"They missed a lot of opportunities," Miller said at a news conference, recalling the Super Bowl. "Some plays, it wasn't even us, stuff that we did on defense. . . . They had their fair share of chances to win the game. So going into this game, I expect to see the same type of Carolina Panthers because the win was there for them the first time we played. I just expect them to execute a lot better this game. It's the second time around. It's a lot tougher to beat a team the second time around. But I think me and my guys, guys in the locker room, I think we're up for the task."

The Broncos lost defensive end Malik Jackson, who scored the opening touchdown of the Super Bowl by recovering a fumble caused by Miller, and linebacker Danny Trevathan, their leading tackler last season, in free agency. It was part of an eventful offseason in which Manning retired, fellow quarterback Brock Osweiler left as a free agent and Miller, before signing a huge contract, had a contentious set of negotiations in which he made his displeasure with front office chief John Elway clear.

"I think the team has handled it really well," Coach Gary Kubiak said. "Those things happen. They can't do anything about them. They've just got to do their job. But they've stayed focused. There's been a lot of attention in a lot of areas on our team. But the bottom line now, it's time to go play. It's a team game. And we're gonna be successful, if we're gonna be successful, it's gonna be as a football team, not individually. So they're locked in on that. They know that."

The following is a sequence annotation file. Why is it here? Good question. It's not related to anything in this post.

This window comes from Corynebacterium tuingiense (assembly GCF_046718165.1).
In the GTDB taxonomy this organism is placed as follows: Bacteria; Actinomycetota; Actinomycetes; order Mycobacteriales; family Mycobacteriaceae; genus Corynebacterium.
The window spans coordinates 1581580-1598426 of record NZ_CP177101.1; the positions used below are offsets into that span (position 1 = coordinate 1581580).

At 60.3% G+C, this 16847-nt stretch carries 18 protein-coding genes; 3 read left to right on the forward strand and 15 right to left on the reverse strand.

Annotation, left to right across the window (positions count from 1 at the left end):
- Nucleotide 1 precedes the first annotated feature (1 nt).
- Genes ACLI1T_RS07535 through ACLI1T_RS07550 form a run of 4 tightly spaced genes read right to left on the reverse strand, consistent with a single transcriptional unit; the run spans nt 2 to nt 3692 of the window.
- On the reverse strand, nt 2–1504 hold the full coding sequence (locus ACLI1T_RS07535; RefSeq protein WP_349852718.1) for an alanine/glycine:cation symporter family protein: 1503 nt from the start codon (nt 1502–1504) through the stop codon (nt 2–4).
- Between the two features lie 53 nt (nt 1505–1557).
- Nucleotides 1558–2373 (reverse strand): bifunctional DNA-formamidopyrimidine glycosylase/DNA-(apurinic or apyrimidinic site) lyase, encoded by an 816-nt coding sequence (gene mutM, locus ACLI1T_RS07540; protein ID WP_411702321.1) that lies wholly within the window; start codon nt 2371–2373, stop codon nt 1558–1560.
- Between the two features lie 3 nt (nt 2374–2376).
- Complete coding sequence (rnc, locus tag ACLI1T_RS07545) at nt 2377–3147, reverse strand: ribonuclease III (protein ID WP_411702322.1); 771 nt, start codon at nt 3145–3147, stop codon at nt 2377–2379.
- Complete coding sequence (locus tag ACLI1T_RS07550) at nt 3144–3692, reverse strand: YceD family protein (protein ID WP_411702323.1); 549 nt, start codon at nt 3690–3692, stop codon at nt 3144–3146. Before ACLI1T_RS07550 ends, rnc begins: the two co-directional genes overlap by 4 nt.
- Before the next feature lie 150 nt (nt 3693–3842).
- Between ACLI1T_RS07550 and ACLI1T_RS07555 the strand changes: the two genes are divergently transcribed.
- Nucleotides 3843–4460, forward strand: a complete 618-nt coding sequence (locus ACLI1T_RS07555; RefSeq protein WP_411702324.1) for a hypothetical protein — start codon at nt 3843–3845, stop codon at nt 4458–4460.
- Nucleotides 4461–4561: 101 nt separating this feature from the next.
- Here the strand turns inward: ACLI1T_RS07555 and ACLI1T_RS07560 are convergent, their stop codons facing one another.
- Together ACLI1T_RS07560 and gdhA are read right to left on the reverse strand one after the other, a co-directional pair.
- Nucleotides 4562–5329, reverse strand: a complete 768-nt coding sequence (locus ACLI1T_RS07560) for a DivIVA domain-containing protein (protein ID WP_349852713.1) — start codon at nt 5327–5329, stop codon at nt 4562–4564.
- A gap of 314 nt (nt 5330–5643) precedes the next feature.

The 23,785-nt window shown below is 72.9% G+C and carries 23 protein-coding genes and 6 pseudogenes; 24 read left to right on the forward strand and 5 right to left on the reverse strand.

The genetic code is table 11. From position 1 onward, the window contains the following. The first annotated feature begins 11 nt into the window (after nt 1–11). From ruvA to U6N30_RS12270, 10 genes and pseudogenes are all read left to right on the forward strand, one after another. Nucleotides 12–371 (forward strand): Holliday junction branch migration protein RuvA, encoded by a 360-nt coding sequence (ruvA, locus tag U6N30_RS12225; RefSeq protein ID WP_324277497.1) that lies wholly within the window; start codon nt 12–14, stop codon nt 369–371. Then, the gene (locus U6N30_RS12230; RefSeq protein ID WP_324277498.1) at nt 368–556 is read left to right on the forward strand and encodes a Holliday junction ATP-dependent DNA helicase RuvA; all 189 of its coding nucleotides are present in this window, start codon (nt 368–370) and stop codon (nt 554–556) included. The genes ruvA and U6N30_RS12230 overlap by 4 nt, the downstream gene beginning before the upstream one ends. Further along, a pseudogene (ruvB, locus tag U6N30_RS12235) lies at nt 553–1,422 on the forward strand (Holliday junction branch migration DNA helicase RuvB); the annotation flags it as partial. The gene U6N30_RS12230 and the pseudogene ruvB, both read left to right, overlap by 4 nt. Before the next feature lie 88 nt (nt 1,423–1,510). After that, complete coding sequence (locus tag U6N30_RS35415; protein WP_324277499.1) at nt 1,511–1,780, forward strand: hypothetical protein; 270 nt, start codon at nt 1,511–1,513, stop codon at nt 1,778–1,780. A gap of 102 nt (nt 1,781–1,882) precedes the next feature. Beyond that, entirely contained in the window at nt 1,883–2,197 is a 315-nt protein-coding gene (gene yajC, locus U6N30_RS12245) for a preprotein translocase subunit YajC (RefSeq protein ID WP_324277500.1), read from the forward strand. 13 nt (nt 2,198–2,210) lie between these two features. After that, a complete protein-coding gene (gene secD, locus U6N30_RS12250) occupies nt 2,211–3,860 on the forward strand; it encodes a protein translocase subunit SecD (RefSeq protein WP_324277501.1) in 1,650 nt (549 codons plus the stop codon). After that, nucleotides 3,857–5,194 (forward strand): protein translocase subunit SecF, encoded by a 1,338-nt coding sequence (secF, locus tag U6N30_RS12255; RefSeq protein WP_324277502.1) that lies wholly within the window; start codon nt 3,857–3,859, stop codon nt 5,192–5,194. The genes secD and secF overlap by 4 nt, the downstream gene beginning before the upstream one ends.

But Kubiak said the offseason drama didn't bother him.

"I'd love to have this offseason all the time," he said. "We won a Super Bowl last year. It was a good offseason. So hopefully there's some more of those to come in the future. But that's part of football. There's questions. There's things going on. But you put your blinders on and you go to work every day, and that's what we've done."

Kubiak chose second-year pro Trevor Siemian, a former seventh-round draft pick from Northwestern, to take over as the starter at quarterback, at least until rookie first-round choice Paxton Lynch is deemed ready to play.

"We need to help Trevor all we can," Kubiak said. "But I know Trevor is ready to do his part and we're behind him 100 percent."

Siemian took only one offensive snap last season, and that was for a kneel-down. But he said he feels ready.

"We'll see when we get there," Siemian said at a news conference. "I think this last preseason game I played, I kind of was able to get in a little flow in that third game. So I'm excited to get in the flow of a game and the rhythm of a game. I've got some great teammates to lean on in the huddle. So I think we're looking forward to it."

Siemian doesn't have to do the heavy lifting, of course. He has his defense to do that for him. The Broncos hope that part of the narrative plays out in similar fashion, although Kubiak stresses that his team must be ready for new challenges.

"We let all that go," Kubiak said. "This is a new team, new year, new season. . . . We don't talk about that at all, to be honest with you."